Ademand for justice as a hurting family, and community seek to regroup, rebuild
Stevante Clark, the brother of police shooting victim, Stephon Clark, talks to the media after his brother’s funeral, March 29, in Sacramento, Calif. Stephon Clark, who was unarmed, was shot and killed by Sacramento police officers, March 18.
Stephon Clark’s family is struggling to cope amid threats received by his grandmother, Sequita Thompson, and as his family has called for a federal investigation and increased numbers of Black officers in the city of Sacramento, California.
BY CHARLENE MUHAMMAD – NATIONAL CORRESPONDENT
“Grandma got a letter to the house that was saying some negative things about Stephon, and said that she felt threatened,” family attorney Benjamin Crump told The Final Call in a telephone interview April 6.
“She received a hate threat, ‘Ya’ll need to shut up. Ya’ll know he was this. Ya’ll know he was that,’ ” the attorney stated. These threats aren’t taken lightly and the letter was sent to the FBI, he said.
The Fruit of Islam, men of the Nation of Islam, have been securing the family, said Atty. Crump. Stephon Clark was shot to death in March by Sacramento police officers reportedly responding to a call of car vandalism.
Two officers, one Black and the other White, shot the young father of two to death in his grandmother’s backyard.
The police version of what happened has changed. Initially, the story was Stephon had a bar of some kind in his hand and then the story was police thought he had a gun. Only a cell phone was found at the scene of his death from multiple gunshot wounds. Police officers also turn off the audio of their body cameras at one point following the shooting.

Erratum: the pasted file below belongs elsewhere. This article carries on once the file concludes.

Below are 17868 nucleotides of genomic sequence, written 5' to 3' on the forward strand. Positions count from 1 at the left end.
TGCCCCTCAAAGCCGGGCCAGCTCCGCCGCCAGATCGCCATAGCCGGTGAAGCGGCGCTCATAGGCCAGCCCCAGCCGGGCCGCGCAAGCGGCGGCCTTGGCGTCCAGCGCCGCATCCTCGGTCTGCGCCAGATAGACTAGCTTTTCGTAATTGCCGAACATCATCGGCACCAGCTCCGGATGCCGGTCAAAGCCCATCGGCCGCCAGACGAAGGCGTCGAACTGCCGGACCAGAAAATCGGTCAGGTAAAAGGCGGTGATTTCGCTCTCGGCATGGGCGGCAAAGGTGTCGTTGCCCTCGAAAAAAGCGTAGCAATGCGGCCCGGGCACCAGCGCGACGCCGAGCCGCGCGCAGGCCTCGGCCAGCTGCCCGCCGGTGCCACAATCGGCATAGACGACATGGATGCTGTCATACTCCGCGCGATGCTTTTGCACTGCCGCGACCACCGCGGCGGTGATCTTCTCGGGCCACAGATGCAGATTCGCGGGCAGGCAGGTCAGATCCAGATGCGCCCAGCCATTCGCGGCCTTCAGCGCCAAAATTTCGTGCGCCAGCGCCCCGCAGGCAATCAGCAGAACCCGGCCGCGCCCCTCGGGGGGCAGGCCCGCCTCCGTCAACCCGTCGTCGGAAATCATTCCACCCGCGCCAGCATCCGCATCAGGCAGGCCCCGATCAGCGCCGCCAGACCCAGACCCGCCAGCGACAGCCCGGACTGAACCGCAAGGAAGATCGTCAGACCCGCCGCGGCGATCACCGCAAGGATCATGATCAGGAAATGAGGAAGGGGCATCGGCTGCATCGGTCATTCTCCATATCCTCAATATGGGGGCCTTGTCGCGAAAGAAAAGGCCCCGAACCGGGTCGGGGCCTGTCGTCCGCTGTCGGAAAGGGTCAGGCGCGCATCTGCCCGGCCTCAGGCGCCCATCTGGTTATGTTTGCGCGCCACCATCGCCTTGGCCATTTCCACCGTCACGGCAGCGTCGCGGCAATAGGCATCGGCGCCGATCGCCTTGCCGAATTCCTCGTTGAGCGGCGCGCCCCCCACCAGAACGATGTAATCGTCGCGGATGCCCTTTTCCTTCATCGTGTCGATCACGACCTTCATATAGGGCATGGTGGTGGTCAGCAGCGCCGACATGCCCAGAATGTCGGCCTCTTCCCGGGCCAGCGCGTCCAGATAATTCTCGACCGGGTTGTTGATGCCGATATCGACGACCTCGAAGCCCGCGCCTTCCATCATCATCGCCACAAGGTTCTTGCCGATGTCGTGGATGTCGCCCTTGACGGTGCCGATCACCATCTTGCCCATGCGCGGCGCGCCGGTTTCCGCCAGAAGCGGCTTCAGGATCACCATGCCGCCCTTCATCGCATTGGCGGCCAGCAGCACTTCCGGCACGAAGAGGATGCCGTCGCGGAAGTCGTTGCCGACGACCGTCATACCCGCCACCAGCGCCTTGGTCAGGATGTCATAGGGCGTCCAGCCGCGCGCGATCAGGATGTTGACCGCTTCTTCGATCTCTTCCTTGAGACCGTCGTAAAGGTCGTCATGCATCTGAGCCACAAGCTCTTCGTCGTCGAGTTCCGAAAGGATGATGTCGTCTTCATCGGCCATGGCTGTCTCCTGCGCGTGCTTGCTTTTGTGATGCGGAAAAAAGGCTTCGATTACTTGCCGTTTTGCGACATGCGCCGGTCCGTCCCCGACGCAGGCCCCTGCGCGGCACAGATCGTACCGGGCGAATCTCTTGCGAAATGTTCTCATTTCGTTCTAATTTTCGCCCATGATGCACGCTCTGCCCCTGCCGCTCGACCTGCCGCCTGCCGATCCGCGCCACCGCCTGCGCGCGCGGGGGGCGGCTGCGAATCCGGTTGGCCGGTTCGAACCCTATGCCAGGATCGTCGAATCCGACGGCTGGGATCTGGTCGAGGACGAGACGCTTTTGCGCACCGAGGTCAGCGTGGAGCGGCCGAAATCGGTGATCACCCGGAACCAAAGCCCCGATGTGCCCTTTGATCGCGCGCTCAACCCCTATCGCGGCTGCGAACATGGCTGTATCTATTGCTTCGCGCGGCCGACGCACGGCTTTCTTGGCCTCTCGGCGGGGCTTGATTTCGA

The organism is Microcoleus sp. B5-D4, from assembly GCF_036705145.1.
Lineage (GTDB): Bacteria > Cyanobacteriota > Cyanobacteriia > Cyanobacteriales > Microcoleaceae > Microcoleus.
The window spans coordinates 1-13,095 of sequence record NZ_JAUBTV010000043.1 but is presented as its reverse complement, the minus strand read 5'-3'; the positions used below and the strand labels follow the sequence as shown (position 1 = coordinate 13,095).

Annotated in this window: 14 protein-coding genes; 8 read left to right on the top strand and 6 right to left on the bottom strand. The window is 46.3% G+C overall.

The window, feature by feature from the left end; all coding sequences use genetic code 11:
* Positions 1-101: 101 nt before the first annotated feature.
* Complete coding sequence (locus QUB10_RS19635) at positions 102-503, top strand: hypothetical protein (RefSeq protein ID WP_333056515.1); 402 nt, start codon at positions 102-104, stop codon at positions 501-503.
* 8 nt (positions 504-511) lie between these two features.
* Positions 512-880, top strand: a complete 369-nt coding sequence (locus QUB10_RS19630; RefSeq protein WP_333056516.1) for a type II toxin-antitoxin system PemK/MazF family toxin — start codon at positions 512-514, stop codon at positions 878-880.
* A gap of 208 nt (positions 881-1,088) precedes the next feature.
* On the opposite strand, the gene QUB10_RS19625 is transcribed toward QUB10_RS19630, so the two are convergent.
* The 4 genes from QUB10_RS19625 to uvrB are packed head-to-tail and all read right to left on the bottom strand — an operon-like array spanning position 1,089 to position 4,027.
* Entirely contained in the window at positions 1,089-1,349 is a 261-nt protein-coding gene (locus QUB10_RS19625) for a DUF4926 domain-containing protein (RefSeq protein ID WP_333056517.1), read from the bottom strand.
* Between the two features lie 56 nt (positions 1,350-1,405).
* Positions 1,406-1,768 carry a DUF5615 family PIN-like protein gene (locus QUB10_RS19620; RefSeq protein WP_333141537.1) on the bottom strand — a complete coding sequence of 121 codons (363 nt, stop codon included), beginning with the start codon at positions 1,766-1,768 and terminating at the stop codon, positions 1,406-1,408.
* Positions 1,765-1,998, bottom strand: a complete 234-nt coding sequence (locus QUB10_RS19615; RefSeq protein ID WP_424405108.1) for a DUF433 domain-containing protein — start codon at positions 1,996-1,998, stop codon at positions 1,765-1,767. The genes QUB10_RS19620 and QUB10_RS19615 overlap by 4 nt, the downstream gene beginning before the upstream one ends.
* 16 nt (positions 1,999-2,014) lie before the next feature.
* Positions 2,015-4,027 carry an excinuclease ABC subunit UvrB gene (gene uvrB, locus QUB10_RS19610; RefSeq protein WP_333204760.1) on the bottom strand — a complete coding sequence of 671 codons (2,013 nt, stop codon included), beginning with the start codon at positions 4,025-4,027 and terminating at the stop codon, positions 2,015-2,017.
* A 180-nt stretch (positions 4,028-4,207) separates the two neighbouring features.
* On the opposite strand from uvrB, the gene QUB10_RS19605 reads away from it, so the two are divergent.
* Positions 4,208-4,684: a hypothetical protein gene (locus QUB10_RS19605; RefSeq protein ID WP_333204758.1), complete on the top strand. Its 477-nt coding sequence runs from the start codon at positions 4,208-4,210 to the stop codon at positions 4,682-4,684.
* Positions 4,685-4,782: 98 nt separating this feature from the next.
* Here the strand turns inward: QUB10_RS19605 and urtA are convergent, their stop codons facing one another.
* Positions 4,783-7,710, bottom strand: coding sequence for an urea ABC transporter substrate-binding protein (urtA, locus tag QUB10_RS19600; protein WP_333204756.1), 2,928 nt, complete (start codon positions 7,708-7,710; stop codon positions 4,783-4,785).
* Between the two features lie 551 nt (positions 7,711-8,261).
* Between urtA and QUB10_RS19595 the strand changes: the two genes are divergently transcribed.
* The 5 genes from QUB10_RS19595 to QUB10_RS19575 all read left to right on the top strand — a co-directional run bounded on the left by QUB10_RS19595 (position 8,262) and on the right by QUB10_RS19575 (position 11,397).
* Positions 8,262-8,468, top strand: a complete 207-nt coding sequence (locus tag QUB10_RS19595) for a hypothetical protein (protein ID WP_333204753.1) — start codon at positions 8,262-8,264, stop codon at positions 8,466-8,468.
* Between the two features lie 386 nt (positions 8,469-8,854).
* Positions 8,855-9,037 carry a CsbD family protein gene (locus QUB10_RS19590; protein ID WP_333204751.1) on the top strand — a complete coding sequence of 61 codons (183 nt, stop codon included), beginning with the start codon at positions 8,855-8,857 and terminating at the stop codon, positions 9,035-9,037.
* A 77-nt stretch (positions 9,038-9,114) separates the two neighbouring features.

Ms. Thompson expressed gratitude for the protection and outpouring of love her family has received. “Prayer,” she said, “and also they came over to make sure our family has eaten and they have just done so much for us to help support us.” She cannot drive, but she has been driven to handle errands and doctor’s visits.
She also wants everyone to know there is a demand for justice in her grandson’s death. “This needs to turn around! It needs to turn around for not just us, but for all the mothers and grandmothers and fathers, everyone who has been going through this, officers doing this,” said the grandmother.
“They (police) need more training, for one thing. And they’re just not out to kill! You just don’t shoot no one,” Ms. Thompson lamented.